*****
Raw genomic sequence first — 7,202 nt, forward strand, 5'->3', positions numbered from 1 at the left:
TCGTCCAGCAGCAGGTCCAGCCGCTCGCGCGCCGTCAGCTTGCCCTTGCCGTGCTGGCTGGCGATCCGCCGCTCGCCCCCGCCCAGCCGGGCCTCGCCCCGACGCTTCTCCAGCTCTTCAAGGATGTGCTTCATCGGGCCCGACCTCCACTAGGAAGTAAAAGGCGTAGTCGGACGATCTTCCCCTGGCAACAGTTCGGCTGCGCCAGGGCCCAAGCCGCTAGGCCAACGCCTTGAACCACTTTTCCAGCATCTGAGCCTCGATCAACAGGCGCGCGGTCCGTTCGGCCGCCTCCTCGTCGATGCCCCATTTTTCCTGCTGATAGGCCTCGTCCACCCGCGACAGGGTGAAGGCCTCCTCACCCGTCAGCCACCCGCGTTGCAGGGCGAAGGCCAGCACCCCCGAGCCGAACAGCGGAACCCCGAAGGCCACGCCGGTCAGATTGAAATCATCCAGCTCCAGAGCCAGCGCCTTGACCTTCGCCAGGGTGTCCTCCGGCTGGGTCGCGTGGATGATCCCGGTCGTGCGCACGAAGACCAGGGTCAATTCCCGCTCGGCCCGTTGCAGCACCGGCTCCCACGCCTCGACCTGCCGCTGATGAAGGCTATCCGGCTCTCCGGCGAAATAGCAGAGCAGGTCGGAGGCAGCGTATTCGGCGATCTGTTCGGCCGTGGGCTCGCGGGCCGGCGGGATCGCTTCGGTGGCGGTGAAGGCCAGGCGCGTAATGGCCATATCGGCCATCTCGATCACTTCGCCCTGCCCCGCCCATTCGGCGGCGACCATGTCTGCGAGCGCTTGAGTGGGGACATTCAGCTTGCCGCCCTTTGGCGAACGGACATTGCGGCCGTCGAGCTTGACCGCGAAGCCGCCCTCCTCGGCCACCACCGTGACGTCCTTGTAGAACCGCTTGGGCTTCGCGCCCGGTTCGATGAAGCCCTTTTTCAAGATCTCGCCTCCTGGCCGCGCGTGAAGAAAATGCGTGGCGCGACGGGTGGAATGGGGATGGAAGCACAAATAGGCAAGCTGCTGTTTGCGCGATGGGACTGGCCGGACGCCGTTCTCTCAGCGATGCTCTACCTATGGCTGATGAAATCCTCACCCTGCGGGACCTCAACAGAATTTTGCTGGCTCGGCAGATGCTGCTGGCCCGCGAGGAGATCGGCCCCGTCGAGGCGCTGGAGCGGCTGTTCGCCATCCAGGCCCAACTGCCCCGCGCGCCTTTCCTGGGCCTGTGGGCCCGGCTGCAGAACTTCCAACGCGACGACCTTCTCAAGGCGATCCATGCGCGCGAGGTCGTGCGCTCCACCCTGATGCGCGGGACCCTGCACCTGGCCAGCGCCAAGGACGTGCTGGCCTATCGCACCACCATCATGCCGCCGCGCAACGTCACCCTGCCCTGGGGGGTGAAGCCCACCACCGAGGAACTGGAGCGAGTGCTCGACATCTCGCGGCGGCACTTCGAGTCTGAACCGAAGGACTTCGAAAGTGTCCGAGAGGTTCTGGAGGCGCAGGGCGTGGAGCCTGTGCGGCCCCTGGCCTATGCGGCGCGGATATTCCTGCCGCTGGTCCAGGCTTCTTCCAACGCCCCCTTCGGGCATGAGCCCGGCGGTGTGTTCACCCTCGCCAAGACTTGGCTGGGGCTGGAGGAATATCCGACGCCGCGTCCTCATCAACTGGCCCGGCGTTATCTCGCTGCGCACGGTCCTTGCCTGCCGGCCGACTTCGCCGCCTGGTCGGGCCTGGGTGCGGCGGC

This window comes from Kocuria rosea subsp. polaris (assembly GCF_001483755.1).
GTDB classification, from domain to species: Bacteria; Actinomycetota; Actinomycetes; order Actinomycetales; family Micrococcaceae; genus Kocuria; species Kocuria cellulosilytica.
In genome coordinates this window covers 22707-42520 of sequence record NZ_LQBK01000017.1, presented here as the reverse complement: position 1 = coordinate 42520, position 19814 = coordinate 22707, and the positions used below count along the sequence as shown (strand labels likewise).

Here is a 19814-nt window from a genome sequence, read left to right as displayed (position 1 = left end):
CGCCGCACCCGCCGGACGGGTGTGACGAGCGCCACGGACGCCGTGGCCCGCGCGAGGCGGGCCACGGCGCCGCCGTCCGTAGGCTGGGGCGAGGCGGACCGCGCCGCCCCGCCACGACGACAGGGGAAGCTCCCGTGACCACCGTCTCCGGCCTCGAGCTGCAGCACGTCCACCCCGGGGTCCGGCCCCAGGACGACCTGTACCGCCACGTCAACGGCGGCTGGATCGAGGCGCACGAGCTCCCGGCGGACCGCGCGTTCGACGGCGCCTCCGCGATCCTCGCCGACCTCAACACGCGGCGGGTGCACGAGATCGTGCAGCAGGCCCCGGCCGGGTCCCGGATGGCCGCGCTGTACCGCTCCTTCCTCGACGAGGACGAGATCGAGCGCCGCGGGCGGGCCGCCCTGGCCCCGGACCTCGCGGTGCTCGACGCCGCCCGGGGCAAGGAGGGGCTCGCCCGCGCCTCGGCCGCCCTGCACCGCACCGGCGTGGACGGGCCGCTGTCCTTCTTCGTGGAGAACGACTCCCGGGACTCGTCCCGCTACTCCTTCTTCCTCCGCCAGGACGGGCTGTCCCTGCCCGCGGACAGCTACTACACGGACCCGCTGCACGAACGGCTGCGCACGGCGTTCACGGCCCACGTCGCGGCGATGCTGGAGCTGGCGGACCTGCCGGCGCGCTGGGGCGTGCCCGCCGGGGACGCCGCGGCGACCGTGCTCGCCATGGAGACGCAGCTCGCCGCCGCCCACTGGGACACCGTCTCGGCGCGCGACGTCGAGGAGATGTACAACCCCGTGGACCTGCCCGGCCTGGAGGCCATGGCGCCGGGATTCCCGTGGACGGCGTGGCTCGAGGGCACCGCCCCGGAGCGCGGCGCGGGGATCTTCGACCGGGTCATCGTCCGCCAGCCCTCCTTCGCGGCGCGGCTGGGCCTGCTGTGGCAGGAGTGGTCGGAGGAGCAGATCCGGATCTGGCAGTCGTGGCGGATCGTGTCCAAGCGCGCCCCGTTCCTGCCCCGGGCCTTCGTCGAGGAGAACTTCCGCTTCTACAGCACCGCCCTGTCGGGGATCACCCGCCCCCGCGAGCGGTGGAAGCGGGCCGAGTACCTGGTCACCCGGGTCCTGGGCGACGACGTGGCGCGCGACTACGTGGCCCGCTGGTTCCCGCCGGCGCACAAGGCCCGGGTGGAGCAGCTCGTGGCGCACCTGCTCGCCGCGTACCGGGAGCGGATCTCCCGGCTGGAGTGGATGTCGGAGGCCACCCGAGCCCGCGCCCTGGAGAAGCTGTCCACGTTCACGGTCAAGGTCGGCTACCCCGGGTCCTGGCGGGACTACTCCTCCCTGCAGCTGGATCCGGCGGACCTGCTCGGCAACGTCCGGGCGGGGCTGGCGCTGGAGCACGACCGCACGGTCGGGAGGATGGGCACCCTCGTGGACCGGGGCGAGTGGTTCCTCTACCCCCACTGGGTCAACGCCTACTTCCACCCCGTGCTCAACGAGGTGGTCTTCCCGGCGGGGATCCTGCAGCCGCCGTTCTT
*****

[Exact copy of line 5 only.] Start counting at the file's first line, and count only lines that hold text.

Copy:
In genome coordinates this window covers 22707-42520 of sequence record NZ_LQBK01000017.1, presented here as the reverse complement: position 1 = coordinate 42520, position 19814 = coordinate 22707, and the positions used below count along the sequence as shown (strand labels likewise).